Fr. Peter Daly
This is the awards season. Academy Awards, Grammy Awards, Image Awards, Country Music Awards. Most of them not really all that memorable in the long run, despite their hype.
Perhaps we in the church should give out awards. Not for performances, but for real life.
There would be no shortage of nominees. There is so much grace around in real life it is amazing. In fact, that is what we could call them, the "Amazing Grace" awards.
The arrival of Easter is a good time to celebrate the harvest of grace from Lent. So here are my own personal nominees for the "Amazing Grace" awards. They are all real people.
And the nominees are ---
The several young mothers who get their little toddlers up and dressed and bring them to daily mass.
The husband who stays resolutely at the bedside of his wife of 57 years and holds her hand as she lies dying.
The young man who works in a fast paced information technology job, who starts the day with the liturgy of the hours at his desk .
The father of six children who stops by the church on his way home from work to pray for his family.
The three teenage boys who spent hundreds of hours putting together a web site for our parish youth group. They dedicated it to five teenagers killed in auto accidents in our county this year and included a prayer list and a "hot link" to a biographies of the saints so our confirmation class could use the information in picking their names.
The adult leaders who give their Wednesday evenings to working with teenagers who are not even their own children, just because they love kids despite their baggy pants and pierced body parts.
The single young people in our parish who persevere in chastity.
The retired business man who devotes his time and the money from the sale of his business to the needs of youth, setting up youth centers for the arts and athletics throughout our area.
A retired nurse who volunteers her time and effort to hospice work, taking care of the dying.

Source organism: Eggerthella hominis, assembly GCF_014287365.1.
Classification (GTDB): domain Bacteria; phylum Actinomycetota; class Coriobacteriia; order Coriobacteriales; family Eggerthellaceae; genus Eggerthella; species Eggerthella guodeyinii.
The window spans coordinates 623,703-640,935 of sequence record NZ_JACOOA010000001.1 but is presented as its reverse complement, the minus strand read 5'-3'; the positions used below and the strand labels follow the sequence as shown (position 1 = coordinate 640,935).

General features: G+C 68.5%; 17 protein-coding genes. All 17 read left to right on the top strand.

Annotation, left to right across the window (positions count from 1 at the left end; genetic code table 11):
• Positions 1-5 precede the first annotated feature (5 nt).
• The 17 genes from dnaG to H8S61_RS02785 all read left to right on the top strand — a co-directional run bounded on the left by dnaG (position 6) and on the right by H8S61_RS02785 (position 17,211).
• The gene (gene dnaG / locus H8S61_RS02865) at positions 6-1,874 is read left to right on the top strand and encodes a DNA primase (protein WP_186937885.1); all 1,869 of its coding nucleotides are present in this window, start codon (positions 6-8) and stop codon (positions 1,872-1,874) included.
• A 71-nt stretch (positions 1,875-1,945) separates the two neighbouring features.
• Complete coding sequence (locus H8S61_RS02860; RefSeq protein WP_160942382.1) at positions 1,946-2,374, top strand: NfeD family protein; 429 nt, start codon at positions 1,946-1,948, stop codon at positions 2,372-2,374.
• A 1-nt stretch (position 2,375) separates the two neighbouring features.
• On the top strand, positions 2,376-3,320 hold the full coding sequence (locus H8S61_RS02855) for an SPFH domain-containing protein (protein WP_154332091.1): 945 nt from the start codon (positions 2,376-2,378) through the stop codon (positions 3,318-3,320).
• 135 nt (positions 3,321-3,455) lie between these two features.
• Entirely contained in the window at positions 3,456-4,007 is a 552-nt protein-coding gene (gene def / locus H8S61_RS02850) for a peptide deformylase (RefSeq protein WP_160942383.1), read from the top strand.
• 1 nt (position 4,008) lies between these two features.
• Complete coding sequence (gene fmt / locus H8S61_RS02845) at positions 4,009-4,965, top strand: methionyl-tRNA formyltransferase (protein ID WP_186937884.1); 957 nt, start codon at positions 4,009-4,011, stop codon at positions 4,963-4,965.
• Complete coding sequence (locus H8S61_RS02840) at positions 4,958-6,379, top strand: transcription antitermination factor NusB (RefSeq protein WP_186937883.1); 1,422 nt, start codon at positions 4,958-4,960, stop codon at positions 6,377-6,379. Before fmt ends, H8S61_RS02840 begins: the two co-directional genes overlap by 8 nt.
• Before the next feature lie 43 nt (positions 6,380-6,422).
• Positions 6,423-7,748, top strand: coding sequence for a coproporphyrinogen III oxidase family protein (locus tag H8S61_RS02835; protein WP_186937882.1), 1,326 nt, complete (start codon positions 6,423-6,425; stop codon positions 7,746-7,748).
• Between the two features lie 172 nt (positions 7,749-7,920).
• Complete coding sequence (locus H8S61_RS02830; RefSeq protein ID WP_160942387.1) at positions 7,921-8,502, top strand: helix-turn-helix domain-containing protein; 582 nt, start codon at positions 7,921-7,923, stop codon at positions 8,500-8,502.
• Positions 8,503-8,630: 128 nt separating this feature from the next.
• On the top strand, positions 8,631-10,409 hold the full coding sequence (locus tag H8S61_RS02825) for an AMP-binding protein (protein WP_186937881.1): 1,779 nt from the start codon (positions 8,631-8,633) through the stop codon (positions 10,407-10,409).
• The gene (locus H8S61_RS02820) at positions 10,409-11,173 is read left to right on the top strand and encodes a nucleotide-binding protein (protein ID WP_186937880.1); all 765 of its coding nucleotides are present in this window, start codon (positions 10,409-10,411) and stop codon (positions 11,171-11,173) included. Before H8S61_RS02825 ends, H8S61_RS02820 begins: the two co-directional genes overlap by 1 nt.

The young lawyer in our parish who devotes his lunch hours to teaching illiterate adults to read.
The doctor and nurse, husband and wife team, who take time out of a busy medical practice twice each month to cook meals for the area homeless shelter and their three teenage sons who help them deliver the meals.
The retired airline mechanic who devotes full time to taking care of the homeless, despite the fact that he is struggling with his own cancer. Also nominated as co-stars should be the over one hundred people who volunteer to keep the shelter going, many of them retired.
The social workers for Catholic Charities who distribute food, medicine, clothing and sympathy to hundreds of people every day for very little pay and no recognition.
The women who volunteer a few hours each week to teach English to the migrant workers in our area and the young Spanish speaking mother who translates for the same migrant workers, to lessen their isolation and help them with their many problems.
The Knights of Columbus who spend their Saturdays at the state university football and basketball games, manning the concession stands and giving all the proceeds to charity.
A bedridden man at the nursing home who told me he uses his time praying for priests.
The team of our RCIA program who prepare their talks each week to bring more people to know the love of Christ.
The young women who volunteer at the neighborhood crisis pregnancy center and who save lives every week.
And the winner is: All the rest of us.
My parish is not unique. Any pastor could make a similar list. Perhaps we all should. There is so much goodness and grace, it is truly amazing. These are the real award winners.